A recent English court ruling has increased the risk that data controllers will be caught by the European data protection regime, wherever they are located. It has particularly serious implications for those engaged in journalistic activity.
The English Court of Appeal in Soriano v Forensic News has accepted that there is an arguable case that the territorial gateways through which GDPR applies are much wider than previously thought and so capture organisations and businesses outside Europe which might not have thought they are directly regulated.
This is a decision by an English court and so, in light of Brexit, might be said to only impact those processing personal data in the context of the UK version of GDPR. However, UK GDPR is for these purposes identical to the EU version. Accordingly, the grounds on which the English Court of Appeal has concluded that UK GDPR has extra-territorial reach might be equally persuasive to EU courts and regulators. For the purposes of this article, we will refer to GDPR as applying to the UK and EU version of GDPR. And when we refer to “Europeans”, we are referring to those based in the EU, the additional EFTA countries and the UK.
The ground rules
Under Article 3, “Territorial Effect” there are two scenarios in which data controllers and processors can be caught by the GDPR.
The first scenario, set out in Article 3(1), focusses on the concept of “establishment”. It scrutinises the extent of the entity’s connection with the EU and asks whether personal data is processed “in the context of the activities of an establishment of a controller or processor in the Union”. Whilst this terminology does not require an office or physical presence in Europe, it does require that the entity is engaged in some sort of activity there. The bar for the activity to qualify under Article 3(1) has been set by case law at: “any real and effective activity – even a minimal one – exercised through stable arrangements”. Prior to Soriano entities with no European branch, subsidiary, employees or representatives considered themselves unlikely to be caught by this scenario.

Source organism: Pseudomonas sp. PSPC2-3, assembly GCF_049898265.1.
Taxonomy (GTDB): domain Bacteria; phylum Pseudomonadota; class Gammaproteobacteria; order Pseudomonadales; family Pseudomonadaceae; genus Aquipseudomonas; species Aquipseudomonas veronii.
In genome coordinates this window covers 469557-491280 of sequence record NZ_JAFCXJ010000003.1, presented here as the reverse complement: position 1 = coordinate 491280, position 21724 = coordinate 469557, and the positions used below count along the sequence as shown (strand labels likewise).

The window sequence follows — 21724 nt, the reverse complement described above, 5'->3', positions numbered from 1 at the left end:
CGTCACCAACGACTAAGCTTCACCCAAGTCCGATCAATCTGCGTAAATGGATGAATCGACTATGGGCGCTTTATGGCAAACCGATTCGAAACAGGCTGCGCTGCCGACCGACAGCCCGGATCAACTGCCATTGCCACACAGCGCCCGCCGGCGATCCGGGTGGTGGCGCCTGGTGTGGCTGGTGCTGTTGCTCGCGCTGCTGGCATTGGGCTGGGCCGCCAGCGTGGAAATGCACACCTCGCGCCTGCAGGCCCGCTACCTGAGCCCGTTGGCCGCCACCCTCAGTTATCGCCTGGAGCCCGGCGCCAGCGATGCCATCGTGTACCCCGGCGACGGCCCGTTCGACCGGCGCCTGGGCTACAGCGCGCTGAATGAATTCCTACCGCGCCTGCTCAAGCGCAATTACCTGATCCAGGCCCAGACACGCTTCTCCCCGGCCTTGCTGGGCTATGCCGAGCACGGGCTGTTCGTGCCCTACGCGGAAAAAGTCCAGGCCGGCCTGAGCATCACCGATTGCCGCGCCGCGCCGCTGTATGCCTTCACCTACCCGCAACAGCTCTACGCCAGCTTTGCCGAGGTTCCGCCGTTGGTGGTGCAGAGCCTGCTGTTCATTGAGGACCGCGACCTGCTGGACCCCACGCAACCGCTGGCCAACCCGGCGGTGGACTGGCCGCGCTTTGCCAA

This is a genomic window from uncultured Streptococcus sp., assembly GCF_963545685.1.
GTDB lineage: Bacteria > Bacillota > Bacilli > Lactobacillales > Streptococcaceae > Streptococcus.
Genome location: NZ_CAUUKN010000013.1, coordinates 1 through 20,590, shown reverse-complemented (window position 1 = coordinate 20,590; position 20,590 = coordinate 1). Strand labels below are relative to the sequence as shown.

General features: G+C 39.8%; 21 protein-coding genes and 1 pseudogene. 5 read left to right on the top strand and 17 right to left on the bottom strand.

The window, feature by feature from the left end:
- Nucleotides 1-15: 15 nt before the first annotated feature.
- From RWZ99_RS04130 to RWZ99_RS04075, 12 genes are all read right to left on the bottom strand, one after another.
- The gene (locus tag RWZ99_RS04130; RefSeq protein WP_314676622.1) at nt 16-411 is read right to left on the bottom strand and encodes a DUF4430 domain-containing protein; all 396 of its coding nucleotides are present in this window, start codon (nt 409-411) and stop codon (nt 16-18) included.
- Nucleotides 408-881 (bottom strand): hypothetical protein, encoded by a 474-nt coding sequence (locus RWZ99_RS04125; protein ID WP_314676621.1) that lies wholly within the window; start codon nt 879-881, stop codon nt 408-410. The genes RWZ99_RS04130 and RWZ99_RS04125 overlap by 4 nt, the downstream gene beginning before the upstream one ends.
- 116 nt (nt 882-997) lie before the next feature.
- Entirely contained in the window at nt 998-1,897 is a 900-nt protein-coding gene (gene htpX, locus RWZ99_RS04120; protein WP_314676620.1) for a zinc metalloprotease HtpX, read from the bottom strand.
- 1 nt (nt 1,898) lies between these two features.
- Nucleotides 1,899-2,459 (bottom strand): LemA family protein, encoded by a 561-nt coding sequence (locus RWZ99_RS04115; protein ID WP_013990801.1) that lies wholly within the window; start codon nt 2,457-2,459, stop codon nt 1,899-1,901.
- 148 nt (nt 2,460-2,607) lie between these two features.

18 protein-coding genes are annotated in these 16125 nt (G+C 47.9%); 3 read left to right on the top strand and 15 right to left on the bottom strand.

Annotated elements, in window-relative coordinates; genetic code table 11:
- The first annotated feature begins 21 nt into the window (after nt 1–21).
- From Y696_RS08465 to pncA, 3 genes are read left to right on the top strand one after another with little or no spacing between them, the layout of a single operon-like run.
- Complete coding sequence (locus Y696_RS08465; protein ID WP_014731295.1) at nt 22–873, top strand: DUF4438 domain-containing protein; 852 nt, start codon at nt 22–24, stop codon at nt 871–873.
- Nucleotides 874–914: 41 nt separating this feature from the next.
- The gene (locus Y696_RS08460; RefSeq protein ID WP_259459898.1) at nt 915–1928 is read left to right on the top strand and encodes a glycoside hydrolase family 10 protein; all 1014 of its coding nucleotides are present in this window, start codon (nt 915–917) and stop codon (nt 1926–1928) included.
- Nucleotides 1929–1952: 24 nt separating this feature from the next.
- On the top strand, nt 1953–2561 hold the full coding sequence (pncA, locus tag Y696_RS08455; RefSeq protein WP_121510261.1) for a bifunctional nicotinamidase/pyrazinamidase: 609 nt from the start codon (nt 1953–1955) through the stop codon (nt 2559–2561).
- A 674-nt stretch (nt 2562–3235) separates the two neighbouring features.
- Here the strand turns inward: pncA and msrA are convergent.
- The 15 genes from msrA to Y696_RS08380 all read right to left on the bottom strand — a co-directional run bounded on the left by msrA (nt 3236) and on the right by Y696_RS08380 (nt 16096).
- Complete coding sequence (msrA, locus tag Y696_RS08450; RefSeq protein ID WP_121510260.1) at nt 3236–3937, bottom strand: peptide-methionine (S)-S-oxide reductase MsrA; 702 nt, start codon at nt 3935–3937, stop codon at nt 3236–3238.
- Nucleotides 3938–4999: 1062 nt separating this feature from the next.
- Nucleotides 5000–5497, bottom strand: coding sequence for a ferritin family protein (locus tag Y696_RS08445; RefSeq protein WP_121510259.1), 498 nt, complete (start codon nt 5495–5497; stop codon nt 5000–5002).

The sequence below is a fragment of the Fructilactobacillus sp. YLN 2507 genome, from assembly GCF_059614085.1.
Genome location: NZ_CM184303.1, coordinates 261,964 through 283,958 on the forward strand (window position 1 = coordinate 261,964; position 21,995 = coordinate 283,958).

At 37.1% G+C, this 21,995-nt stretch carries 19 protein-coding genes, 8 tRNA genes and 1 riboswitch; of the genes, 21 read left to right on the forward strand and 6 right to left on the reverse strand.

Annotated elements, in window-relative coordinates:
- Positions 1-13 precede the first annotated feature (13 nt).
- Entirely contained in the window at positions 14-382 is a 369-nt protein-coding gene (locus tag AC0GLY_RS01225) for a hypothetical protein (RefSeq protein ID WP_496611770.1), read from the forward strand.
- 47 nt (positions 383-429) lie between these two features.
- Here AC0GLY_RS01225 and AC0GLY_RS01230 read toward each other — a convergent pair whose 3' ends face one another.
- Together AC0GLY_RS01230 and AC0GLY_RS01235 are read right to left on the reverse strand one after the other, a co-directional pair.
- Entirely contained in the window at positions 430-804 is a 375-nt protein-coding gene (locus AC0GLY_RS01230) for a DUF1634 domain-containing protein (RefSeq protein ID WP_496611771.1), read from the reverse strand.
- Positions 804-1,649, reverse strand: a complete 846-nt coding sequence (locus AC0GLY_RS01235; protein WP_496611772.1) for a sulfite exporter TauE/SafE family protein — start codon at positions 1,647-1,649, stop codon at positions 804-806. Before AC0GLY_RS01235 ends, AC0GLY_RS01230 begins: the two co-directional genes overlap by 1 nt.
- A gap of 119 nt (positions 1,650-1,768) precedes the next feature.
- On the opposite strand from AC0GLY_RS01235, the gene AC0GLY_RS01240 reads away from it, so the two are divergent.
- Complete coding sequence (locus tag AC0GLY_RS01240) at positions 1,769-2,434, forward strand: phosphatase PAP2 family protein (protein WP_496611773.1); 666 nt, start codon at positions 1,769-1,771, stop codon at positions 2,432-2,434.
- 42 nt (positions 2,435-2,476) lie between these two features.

The second scenario, set out in Article 3(2) is where the controller or processor is located outside Europe but is processing the personal data of data subjects who are inside Europe and the processing activities relate to either (a) offering goods or services or (b) monitoring the behaviour of those data subjects. In this scenario, the extent to which the extra-territorial entity might come within the purview of the GDPR depends on the nature of the activities it is carrying out, not where they are performing them. As far as we are aware, Soriano is the first case anywhere in Europe to test the wording of Article 3(2).
The effect of Soriano has been to accept that the bar for a data controller or processor to be caught by either Article 3(1) or 3(2) is arguably much lower, thereby increasing the risk that GDPR will apply to their activities.
The case has also provided a practical illustration of what the language in both of the above provisions could mean in practice.
The claimant is a UK citizen resident in the UK. The defendants are a small group of journalists in the US associated with a website called Forensic News run by a 24-year-old called Scott Stedman from California. Between June 2019 and June 2020, they published a series of articles accusing the claimant of various illegal activities, including corruption and murder.
About 75 per cent of all visitors to the website originate from the US and about 5 per cent from the UK. “Hits” for the articles in the US varied between about 49-81 per cent and “hits” from the UK between about 6 per cent and 36 per cent. The content complained about had 2,180 page views in England and Wales and 3,594 in California.
Content is available free of charge, with funding drawn from subscriptions, donations, merchandise sales and advertising revenue. About 80 per cent of revenue came from paid subscriptions via a platform called Patreon. At first subscriptions and donations were invited only in dollars, but the website subsequently Tweeted: “Everyone in the UK or EU can now pledge to Patreon in their local currency of Euros or Pounds.” After this there were three Patreon subscriptions in Euros and three in Sterling. The website included a “store” with its own branded merchandising, accepting shipping addresses in the UK.
The data protection claim
In July 2020 the claimant issued proceedings against the defendants in the High Court of England and Wales for breaches of data protection law. (He also sued in malicious falsehood, libel, harassment and misuse of private information.) The data protection claim was on the basis that the defendants were